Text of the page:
The researchers assessed many feeding and management factors, including forage type (i.e., grass haylage, silage, hay, and pasture), concentrates, number of meals offered a day, and amount and type of turnout. Many horses were fed wrapped forages (a common practice in Sweden and Norway), and while some owners indicated FFWS decreased when switching from wrapped forages to hay or pasture, this was not true for all horses. In fact, 25% of horses improved upon changing batches of hay or changing from hay to wrapped forages. Thus, the researchers concluded, “The occurrence of FFL (FFWS) cannot be generally attributed to feeding wrapped forages,” and “Feeding strategy may be of importance but cannot solely explain the presence of FFL.”

Interestingly, the researchers noted, 23% of the horses with FFWS had a previous history of colic, which is higher than the colic incidence reported in other healthy horse populations (3.5-10.6%). They did not present an explanation for this observation, but suggested FFWS could be a “generic symptom from several different conditions of a similar nature.” 

“The number of clinical signs during an FFL episode could also depend on the severity of the condition, which could not be assessed in this study,” they added.

Overall, the study involved a large variety of breeds, ages, disciplines, coat colors, housing systems, and feeding strategies, leading the researchers to conclude any horse can be affected by FFWS. The authors said additional studies are needed detailing the duration, intensity, and severity of FFWS, as well as whether horses had a previous history of gastrointestinal disturbances. They suggested the hindgut microbiota might also play a role in FFWS.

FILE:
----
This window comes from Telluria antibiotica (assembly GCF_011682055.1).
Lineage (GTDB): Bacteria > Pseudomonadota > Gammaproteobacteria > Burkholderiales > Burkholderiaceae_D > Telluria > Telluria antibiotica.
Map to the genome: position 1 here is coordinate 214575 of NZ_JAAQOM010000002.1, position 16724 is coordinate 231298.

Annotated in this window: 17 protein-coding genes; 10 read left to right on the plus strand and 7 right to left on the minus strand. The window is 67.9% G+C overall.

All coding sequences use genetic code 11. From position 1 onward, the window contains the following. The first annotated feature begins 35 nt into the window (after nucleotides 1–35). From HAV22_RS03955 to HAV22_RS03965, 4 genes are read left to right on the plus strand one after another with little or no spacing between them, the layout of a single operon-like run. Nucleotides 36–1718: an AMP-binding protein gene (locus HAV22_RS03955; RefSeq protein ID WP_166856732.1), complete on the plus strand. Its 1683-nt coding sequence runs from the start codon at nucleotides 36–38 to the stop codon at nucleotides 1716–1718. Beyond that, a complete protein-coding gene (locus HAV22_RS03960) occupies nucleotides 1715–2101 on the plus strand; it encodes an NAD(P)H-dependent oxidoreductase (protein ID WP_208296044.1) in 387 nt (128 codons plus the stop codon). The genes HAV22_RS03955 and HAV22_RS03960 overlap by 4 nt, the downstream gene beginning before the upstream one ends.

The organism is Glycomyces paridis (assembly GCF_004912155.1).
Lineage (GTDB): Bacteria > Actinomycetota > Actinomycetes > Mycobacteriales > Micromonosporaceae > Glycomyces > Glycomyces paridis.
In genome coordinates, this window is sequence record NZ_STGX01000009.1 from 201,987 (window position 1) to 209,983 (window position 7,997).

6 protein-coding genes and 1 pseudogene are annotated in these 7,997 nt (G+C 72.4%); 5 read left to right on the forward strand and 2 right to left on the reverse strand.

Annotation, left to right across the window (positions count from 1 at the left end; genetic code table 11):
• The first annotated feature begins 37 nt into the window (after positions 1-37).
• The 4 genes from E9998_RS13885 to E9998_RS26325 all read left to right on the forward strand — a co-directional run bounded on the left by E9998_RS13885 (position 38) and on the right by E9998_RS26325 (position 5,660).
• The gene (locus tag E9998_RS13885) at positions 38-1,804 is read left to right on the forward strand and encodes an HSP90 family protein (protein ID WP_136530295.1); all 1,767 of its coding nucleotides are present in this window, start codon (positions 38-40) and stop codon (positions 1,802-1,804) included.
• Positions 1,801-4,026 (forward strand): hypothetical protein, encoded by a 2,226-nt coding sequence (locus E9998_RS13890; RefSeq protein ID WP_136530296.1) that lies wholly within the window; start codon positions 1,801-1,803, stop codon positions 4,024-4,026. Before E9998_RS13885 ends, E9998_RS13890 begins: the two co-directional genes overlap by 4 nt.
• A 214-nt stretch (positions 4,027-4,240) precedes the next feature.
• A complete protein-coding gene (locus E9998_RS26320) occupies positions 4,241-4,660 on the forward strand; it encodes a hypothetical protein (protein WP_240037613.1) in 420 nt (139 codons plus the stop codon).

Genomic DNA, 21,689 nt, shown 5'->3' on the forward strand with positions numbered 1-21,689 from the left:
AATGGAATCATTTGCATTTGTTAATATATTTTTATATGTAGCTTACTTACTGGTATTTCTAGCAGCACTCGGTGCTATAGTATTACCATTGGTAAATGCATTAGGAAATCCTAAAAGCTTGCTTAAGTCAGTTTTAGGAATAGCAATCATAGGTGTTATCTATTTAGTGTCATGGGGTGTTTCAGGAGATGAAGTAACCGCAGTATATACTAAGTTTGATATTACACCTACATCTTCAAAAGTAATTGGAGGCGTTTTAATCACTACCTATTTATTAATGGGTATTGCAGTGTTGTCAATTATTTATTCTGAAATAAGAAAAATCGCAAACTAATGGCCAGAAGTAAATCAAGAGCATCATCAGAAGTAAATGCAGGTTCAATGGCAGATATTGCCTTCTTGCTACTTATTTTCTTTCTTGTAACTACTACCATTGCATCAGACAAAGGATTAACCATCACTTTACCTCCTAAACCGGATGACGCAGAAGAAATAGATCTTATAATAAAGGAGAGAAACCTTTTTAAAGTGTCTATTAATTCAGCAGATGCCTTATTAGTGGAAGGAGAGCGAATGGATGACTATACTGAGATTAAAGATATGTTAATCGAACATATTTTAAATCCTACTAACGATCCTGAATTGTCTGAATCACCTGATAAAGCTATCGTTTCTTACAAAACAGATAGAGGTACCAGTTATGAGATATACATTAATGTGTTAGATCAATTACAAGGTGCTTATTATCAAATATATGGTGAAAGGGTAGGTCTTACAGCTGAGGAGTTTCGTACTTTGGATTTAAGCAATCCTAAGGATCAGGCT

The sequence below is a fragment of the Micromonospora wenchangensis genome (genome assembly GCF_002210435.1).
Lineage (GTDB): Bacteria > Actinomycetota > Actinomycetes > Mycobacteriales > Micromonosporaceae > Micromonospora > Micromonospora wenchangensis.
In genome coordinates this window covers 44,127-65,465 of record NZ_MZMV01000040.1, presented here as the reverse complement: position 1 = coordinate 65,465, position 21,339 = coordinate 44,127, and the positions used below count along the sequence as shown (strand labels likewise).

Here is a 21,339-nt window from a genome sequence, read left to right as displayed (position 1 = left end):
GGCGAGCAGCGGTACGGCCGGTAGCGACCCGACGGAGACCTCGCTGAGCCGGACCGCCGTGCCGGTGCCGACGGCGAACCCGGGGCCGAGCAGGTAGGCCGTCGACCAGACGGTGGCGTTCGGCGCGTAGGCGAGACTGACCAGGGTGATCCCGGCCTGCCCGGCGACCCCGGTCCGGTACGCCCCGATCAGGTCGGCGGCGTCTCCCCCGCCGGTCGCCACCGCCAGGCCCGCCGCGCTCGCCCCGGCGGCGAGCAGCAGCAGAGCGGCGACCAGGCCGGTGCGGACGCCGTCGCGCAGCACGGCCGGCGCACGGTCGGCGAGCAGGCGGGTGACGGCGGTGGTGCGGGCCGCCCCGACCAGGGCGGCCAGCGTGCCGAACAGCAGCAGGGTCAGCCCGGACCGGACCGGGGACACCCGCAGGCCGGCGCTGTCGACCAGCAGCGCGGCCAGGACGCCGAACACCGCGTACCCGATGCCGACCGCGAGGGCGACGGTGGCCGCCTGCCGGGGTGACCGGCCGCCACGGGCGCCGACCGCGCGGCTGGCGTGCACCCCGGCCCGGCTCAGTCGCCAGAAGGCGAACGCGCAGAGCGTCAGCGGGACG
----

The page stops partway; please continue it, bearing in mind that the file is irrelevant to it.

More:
The Fecal Microbiome and Fecal Microbiota Transplants

In their 2021 study investigating whether the hindgut microbiota played a role in FFWS, Laustsen et al. collected fecal samples from 10 horses with a history of FFWS (lasting more than 12 months) and 10 healthy controls selected from the same locations as the FFWS horses. They analyzed samples using standard techniques of amplifying the V4 region of the bacterial 16S rRNA gene. In both the FFWS and healthy horses, the five most common phyla identified were: Bacteroidetes, Firmicutes, Kiritimatiellaeota, Spirochaetes, and Fibrobacteres. These are all considered common or “core” phyla present in the equine hindgut microbiome.

The researchers detected no significant differences in the fecal bacterial communities between the healthy and FFWS horses in terms of alpha diversity or richness. This means the fecal microbiomes of horses with FFWS were as diverse and possibly as “functional” as those of the healthy horses.

Next, Laustsen et al. assessed whether fecal microbiota transplantation (FMT) could help improve FFWS. 

“The rationale was that FFWS could still be related to gut inflammation, but that it may be difficult to see this simply by looking at just fecal samples,” Edwards explains. “There is no evidence to date though indicating a pathogen being the causative agent of FFWS.”